Aging Out of EPSDT – Part II: Losing Medicaid

One of the primary questions for any disabled youth that is turning 19 (21 in some states) is “Will I still be eligible for Medicaid when I age out of the Early and Periodic Screening, Diagnostic, and Treatment (EPSDT) program?” The answer to that question depends largely on whether or not the state you live in has accepted the Medicaid Expansion that came along with the Affordable Care Act.

If Your State Accepted the Medicaid Expansion

Children turning adult in states that took the Medicaid Expansion (32 out of the 51 counting the District of Columbia) continue to receive the same coverage they did before provided their individual income remains 138% of the Federal Poverty Level or lower. Furthermore, newly-adult folks who were ineligible for Medicaid due to their family’s income now become eligible as long as their income remains low (as above.)

These extended forms of coverage end at age 26, at which point many will be right back in this same hellish scenario, only slightly older — the exception is those adults with disabilities who remain legal dependents of their parents; they are covered for as long as their parents are employed. Again, the transition will still occur, but it is delayed until their parents retire. Furthermore, see the next post for reasons why you might lose the coverage you need even if you retain Medicaid coverage in the broad sense.

If Your State Declined the Medicaid Expansion

Children becoming adults in the remaining 19 states (Alabama, Florida, Georgia, Idaho, Kansas, Maine, Mississippi, Missouri, Nebraska, North Carolina, Oklahoma, South Carolina, South Dakota, Tennessee, Texas, Utah, Virginia, Wisconsin, and Wyoming) have a very different struggle ahead of them.

For them, there is exactly one pathway to Medicaid eligibility: they must qualify as low-income (75% or less of the Federal poverty level, roughly $7250/year in 2015), and they must be receiving Supplemental Security Income (SSI, a.k.a. ‘disability’ benefits). While it’s trivial for many young adults with disabilities to meet the income requirements, it’s startling how many of them cannot qualify for SSI as adults — about 3 out of 4 lose their Medicaid access due to SSI’s strict disability standards.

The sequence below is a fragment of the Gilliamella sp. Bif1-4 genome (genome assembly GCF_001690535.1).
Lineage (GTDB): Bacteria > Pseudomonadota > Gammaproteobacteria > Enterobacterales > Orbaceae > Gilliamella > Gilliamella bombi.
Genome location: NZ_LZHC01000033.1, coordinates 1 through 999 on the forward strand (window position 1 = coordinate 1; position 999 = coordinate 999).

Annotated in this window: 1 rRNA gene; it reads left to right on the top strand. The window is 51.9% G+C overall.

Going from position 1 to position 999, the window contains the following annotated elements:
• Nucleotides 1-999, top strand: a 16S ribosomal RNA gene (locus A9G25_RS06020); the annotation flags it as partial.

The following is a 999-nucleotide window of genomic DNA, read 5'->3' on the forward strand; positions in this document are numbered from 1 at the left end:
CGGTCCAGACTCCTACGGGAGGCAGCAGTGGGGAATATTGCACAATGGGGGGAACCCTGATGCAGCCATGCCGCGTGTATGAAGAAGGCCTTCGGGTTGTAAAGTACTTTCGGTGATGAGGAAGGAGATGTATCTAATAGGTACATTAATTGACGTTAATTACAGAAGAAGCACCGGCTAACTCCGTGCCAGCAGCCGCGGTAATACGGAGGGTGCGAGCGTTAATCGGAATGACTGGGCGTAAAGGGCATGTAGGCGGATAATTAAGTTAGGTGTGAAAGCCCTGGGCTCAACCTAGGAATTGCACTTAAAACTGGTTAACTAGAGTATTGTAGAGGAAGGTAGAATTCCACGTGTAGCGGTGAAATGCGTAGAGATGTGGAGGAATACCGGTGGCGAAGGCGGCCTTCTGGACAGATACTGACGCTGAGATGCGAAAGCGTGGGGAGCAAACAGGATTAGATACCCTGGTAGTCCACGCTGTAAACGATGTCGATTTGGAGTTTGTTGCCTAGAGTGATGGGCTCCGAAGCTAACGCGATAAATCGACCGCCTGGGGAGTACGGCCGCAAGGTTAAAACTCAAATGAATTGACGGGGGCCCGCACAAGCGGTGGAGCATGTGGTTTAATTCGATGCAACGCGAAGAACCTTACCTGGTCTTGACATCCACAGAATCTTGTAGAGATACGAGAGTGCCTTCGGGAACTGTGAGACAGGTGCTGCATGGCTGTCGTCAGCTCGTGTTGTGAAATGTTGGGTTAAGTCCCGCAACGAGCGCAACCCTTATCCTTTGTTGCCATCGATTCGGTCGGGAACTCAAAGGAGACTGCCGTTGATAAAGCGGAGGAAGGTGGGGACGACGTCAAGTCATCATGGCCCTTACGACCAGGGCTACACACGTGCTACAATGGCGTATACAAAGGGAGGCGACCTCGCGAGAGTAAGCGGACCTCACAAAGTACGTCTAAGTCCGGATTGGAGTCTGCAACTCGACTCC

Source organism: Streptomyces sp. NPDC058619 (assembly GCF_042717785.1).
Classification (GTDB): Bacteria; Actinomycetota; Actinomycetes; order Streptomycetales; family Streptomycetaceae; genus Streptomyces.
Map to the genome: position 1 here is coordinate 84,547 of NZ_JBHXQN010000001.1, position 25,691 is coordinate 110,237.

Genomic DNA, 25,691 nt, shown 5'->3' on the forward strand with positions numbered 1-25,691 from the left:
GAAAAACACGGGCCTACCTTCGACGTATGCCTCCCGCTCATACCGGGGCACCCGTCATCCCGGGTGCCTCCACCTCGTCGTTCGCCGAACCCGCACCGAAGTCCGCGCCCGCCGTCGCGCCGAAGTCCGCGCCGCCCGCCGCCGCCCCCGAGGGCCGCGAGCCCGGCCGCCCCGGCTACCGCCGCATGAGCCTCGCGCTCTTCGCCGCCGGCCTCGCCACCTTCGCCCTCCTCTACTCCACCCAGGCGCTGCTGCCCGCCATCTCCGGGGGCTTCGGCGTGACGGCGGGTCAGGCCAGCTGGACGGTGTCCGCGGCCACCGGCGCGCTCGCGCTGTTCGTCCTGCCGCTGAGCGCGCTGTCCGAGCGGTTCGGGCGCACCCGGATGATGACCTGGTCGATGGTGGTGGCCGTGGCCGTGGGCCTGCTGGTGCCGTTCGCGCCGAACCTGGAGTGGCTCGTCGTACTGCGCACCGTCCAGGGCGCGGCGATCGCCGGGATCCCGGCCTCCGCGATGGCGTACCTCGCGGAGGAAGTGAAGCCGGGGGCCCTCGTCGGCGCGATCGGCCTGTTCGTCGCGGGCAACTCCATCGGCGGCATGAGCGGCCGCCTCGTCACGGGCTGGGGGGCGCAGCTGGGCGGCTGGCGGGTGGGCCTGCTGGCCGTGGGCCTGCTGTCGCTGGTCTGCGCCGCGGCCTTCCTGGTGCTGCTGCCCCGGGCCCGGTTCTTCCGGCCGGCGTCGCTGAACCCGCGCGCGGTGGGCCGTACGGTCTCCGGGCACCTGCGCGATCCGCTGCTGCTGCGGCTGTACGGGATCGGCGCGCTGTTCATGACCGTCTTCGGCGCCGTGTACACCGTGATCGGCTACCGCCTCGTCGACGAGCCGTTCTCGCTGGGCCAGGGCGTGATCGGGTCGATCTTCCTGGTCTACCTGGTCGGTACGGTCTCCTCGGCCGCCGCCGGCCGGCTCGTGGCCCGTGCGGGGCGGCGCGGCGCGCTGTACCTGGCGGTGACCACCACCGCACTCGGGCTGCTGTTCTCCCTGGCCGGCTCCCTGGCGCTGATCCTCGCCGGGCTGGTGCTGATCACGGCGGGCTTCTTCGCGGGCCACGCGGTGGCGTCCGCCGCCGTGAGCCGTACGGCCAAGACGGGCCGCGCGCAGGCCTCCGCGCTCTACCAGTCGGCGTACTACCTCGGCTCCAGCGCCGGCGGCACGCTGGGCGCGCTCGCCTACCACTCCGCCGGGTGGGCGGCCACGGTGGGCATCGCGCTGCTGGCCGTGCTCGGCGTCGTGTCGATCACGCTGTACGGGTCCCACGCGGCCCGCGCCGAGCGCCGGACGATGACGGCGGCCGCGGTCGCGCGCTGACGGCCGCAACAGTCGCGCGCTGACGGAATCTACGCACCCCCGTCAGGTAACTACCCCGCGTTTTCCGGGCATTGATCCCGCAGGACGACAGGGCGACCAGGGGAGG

That means that every year, thousands of young adults with severe medical conditions that are often disabling — cystic fibrosis, diabetes, severe asthma, HIV, and even cancer! — and who easily meet the income requirements are denied Medicaid and SSI in the same stroke of a pen.

Different Standards for Adults and Children

This is because the Social Security Administration (the government agency responsible for SSI benefits) applies a much more stringent set of criteria to adults than they do children. Of course, they also issue a re-determination on issues of disability whenever a covered person turns 18, at which point an estimated 30% of all enrolled children lose their SSI benefits, which means they lose Medicaid coverage as well.

More than half of those who lose SSI and Medicaid simultaneously end up completely without any form of medical coverage. This is due to the fact that the ACA was written anticipating a mandatory Medicaid Expansion (which the Supreme Court ruled unconstitutional and made optional). The ACA’s subsidies of health insurance were specifically written to leave out people who made less than 100% of the Federal Poverty Level on the assumption they would be ‘caught’ by the Medicaid Expansion. When some states declined that program, they forced thousands of Americans into a situation where there is no way they can afford medical care, no matter how disabled they are.